It's select company, but a fresh face may steal the NASCAR show

Team Infidel

Forum Spin Doctor

FORT WORTH, Texas - It turns out that fresh-faced Denny Hamlin was destined to become a NASCAR phenom, even before he won his first racing event at age 7. Give all the credit/blame, Hamlin said, to his dad and mom.
"He's probably the worst, most impatient person I've ever met," Hamlin said of his father, Dennis. "I can get that same way. I don't want to have to wait to be successful. I want to do things right away."
From his mom, Mary Lou, Hamlin said he inherited his driving style. "She is wide open on the highway," Hamlin said. "I mean, she is on the gas or on the brake constantly. It almost makes me (car sick), she drives so fast sometimes. Between those two, they definitely helped me out with the genes."
Genetic engineering remains one of the few items not covered by the current NASCAR rule book. So, 18 years after winning in a Junior Sportsman car, Hamlin has had plenty of experience being the first-to-do-this and the youngest-to-do-that.
For instance, Hamlin is one of five first-time qualifiers in the 10-driver field for NASCAR's Chase for the Nextel Cup, the 10-race postseason that will crown the 2006 champion. Even more significant, Hamlin is the first Raybestos Rookie of the Year candidate to qualify for the Chase, which now is in its third season.
"I really don't know what it's going to take to win the championship," Hamlin said humbly during a national teleconference previewing Sunday's Sylvania 300 at New Hampshire International Speedway. "But I think our team is very capable of doing it."
Can a rookie win a Cup championship? Conventional wisdom, and 58 years of NASCAR history dating from Red Byron's title in 1949, suggest otherwise. But if Hamlin, 25, were to win Sunday's race, who's to say he couldn't mimic Kurt Busch's long-shot drive to the title in 2004?
If Hamlin were to win Sunday's race, NASCAR Nation immediately has to look at him through a different set of wide eyes.
Consider that a year ago, Hamlin wasn't even the full-time driver of the No. 11 FedEx Chevrolet fielded by Joe Gibbs Racing. Hamlin made his series debut at Kansas Speedway during the 2005 Chase, starting seventh and finishing 32nd for a start-up team whose morale basically had bottomed out. Paired with veteran crew chief Mike Ford - previously fired as former Cup champion Dale Jarrett's chief at Robert Yates Racing - Hamlin posted his first Bud Pole and three top-10 finishes during the season's final seven races.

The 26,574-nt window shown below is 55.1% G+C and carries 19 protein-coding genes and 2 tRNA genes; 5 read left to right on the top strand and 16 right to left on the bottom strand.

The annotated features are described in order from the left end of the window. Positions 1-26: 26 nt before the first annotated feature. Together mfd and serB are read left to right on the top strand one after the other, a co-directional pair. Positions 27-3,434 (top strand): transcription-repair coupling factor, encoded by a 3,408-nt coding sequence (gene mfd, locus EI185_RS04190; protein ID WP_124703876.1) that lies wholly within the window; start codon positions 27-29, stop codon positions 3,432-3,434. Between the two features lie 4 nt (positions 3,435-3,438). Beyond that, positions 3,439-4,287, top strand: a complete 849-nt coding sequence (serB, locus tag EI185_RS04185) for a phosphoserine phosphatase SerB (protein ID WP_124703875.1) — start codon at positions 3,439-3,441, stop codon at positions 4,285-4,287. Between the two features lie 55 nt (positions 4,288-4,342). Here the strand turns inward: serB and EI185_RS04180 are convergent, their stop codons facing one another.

The same seven venues - including the second annual Dickies 500 at Texas Motor Speedway on Nov. 5 - await this year's Chasers. And it would appear that many of the pieces are falling into place for this fresh-faced rookie.
"I haven't thought about the championship whatsoever," said Hamlin, whose 15th-place run at Richmond International Raceway placed him fifth among the 10 Chase qualifiers. "All I've really thought about is that I'm in good company with those nine drivers that I'm with."
This Chase lineup includes many of the usual suspects, most notably four-time series champion Jeff Gordon and Matt Kenseth, another former Cup champion who will take a five-point lead over Jimmie Johnson into Race No. 1 at NHIS. But Kenseth, Johnson and veteran Mark Martin are the only repeat Chasers from 2005. Gordon and Dale Earnhardt Jr. qualified in 2004 but missed the cut last year. That's half the Chase field.
As previously mentioned, the other five are Chase "rookies" - Kevin Harvick, Kyle Busch, Jeff Burton, Kasey Kahne and Hamlin. Solid cases can be made for every Chase entrant. But who would have thought that Hamlin would start the season with a victory in the non-points Budweiser Shootout at Daytona International Speedway? Or that he would have swept both summertime races at Pocono Raceway? Or that crew chief Ford, who is 10 1/2 years older than Hamlin, would click with his protege all the way to the Chase?
Anybody out there believe a rookie can win the Cup championship? Well, you can start with Dennis and Mary Lou Hamlin.